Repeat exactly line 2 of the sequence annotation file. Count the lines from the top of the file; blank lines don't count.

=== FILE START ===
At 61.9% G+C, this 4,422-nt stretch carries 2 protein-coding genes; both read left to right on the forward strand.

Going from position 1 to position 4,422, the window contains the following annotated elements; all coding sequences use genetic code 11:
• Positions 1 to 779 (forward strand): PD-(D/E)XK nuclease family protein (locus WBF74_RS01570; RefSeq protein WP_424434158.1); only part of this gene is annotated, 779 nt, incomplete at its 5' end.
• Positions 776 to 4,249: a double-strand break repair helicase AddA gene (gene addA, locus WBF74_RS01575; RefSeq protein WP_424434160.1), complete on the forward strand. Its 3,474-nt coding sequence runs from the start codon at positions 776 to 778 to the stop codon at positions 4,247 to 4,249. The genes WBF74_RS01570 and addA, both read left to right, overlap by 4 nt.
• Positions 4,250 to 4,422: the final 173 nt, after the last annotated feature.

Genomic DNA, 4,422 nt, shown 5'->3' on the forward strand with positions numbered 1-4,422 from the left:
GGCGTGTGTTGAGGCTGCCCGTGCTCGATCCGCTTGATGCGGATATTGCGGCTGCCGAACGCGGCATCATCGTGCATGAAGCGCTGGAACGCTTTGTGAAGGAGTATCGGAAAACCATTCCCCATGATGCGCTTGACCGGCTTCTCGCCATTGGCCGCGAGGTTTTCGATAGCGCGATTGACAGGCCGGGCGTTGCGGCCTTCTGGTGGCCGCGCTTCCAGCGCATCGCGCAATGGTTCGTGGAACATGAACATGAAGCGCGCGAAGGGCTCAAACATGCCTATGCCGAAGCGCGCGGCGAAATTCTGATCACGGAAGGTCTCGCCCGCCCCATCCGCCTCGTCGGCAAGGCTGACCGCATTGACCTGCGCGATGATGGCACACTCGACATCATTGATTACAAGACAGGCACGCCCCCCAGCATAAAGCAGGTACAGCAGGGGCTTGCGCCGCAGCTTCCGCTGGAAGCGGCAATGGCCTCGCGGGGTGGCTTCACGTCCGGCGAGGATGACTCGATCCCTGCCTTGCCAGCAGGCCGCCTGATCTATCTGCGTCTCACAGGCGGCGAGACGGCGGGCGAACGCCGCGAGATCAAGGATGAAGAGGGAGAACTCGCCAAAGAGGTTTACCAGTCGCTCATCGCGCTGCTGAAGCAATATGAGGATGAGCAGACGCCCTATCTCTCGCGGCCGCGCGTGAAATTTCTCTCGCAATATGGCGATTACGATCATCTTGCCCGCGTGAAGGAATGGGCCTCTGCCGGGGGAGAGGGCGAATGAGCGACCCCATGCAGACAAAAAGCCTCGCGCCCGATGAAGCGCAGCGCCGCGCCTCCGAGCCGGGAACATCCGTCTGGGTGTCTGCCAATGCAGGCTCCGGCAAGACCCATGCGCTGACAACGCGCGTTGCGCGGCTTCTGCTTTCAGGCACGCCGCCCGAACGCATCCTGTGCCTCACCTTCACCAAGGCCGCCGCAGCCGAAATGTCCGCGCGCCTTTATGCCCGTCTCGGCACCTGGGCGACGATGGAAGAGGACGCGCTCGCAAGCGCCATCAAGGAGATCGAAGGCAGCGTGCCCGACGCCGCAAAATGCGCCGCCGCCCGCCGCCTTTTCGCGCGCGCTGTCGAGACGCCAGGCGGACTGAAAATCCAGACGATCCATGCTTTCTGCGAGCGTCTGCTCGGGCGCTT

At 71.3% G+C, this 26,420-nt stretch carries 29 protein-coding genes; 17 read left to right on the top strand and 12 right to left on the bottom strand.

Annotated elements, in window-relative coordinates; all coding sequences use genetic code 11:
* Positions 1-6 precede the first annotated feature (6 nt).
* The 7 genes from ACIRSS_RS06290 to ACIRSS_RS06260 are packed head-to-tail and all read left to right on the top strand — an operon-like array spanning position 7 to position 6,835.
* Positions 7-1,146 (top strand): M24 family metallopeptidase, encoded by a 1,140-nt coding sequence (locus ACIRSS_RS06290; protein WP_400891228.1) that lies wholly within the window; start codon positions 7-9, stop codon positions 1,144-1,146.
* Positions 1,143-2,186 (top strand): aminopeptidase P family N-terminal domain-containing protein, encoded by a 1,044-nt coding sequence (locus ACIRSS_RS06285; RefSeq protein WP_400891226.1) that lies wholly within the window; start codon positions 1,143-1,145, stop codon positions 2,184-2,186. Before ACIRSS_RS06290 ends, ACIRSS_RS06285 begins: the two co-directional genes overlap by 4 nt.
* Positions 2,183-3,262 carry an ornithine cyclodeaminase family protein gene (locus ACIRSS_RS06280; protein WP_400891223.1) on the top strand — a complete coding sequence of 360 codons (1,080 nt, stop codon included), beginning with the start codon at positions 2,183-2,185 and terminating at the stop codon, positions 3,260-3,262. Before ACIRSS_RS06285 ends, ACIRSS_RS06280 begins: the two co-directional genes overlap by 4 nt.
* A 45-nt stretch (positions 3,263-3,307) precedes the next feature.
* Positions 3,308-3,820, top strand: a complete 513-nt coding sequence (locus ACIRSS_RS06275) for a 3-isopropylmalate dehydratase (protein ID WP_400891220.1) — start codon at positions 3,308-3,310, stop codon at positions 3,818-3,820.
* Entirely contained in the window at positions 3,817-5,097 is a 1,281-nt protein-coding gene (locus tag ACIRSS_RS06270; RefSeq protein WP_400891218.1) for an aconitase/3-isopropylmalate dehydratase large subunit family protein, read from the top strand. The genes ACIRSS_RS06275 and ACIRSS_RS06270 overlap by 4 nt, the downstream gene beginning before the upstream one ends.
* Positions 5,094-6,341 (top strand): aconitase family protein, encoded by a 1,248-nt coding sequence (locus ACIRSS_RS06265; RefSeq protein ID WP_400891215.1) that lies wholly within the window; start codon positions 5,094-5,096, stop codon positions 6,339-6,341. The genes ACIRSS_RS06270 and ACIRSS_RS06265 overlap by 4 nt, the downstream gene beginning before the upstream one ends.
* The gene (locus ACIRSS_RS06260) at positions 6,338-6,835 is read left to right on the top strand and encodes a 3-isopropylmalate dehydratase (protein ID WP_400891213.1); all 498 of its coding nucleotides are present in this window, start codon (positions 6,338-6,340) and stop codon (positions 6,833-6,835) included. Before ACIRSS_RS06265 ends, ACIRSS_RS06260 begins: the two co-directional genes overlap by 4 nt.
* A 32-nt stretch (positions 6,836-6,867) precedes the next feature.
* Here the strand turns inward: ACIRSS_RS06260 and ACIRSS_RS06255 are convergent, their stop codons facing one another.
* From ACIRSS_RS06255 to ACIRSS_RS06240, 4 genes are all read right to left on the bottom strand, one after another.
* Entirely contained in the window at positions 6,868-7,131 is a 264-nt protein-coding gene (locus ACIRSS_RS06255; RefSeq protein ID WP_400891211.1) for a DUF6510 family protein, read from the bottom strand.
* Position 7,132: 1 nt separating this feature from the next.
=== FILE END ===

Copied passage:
Going from position 1 to position 4,422, the window contains the following annotated elements; all coding sequences use genetic code 11: